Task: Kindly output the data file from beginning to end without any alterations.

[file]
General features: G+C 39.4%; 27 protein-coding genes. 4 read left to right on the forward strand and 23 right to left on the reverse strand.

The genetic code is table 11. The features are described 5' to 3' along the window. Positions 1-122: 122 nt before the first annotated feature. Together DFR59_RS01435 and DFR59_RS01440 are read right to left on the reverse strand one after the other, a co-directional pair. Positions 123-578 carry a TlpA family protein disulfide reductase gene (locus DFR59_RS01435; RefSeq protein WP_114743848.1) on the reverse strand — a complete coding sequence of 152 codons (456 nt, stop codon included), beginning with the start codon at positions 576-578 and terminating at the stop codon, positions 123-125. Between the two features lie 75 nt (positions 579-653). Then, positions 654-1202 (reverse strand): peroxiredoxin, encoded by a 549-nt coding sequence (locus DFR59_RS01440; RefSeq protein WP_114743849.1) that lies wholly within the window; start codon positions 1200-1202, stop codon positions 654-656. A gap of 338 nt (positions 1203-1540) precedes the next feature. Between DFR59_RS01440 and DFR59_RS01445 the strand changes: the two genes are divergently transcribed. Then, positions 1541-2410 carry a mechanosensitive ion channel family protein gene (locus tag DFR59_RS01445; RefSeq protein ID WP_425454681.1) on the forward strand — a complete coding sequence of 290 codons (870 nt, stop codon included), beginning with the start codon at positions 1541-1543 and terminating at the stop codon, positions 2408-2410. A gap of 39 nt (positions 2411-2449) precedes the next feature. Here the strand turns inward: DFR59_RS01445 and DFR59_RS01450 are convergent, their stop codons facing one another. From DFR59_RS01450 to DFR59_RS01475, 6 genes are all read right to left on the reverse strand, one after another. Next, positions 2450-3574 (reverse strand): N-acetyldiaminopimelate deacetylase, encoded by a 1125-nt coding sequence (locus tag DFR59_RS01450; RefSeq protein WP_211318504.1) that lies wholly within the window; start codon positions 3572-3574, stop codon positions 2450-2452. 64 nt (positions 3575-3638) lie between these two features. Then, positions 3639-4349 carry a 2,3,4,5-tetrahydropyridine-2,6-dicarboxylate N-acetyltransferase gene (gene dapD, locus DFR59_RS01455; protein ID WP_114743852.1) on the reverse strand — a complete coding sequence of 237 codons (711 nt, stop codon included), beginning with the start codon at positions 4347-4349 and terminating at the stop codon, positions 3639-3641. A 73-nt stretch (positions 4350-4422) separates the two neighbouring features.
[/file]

General features: G+C 39.4%; 27 protein-coding genes. 4 read left to right on the forward strand and 23 right to left on the reverse strand.

The genetic code is table 11. The features are described 5' to 3' along the window. Positions 1-122: 122 nt before the first annotated feature. Together DFR59_RS01435 and DFR59_RS01440 are read right to left on the reverse strand one after the other, a co-directional pair. Positions 123-578 carry a TlpA family protein disulfide reductase gene (locus DFR59_RS01435; RefSeq protein WP_114743848.1) on the reverse strand — a complete coding sequence of 152 codons (456 nt, stop codon included), beginning with the start codon at positions 576-578 and terminating at the stop codon, positions 123-125. Between the two features lie 75 nt (positions 579-653). Then, positions 654-1202 (reverse strand): peroxiredoxin, encoded by a 549-nt coding sequence (locus DFR59_RS01440; RefSeq protein WP_114743849.1) that lies wholly within the window; start codon positions 1200-1202, stop codon positions 654-656. A gap of 338 nt (positions 1203-1540) precedes the next feature. Between DFR59_RS01440 and DFR59_RS01445 the strand changes: the two genes are divergently transcribed. Then, positions 1541-2410 carry a mechanosensitive ion channel family protein gene (locus tag DFR59_RS01445; RefSeq protein ID WP_425454681.1) on the forward strand — a complete coding sequence of 290 codons (870 nt, stop codon included), beginning with the start codon at positions 1541-1543 and terminating at the stop codon, positions 2408-2410. A gap of 39 nt (positions 2411-2449) precedes the next feature. Here the strand turns inward: DFR59_RS01445 and DFR59_RS01450 are convergent, their stop codons facing one another. From DFR59_RS01450 to DFR59_RS01475, 6 genes are all read right to left on the reverse strand, one after another. Next, positions 2450-3574 (reverse strand): N-acetyldiaminopimelate deacetylase, encoded by a 1125-nt coding sequence (locus tag DFR59_RS01450; RefSeq protein WP_211318504.1) that lies wholly within the window; start codon positions 3572-3574, stop codon positions 2450-2452. 64 nt (positions 3575-3638) lie between these two features. Then, positions 3639-4349 carry a 2,3,4,5-tetrahydropyridine-2,6-dicarboxylate N-acetyltransferase gene (gene dapD, locus DFR59_RS01455; protein ID WP_114743852.1) on the reverse strand — a complete coding sequence of 237 codons (711 nt, stop codon included), beginning with the start codon at positions 4347-4349 and terminating at the stop codon, positions 3639-3641. A 73-nt stretch (positions 4350-4422) separates the two neighbouring features.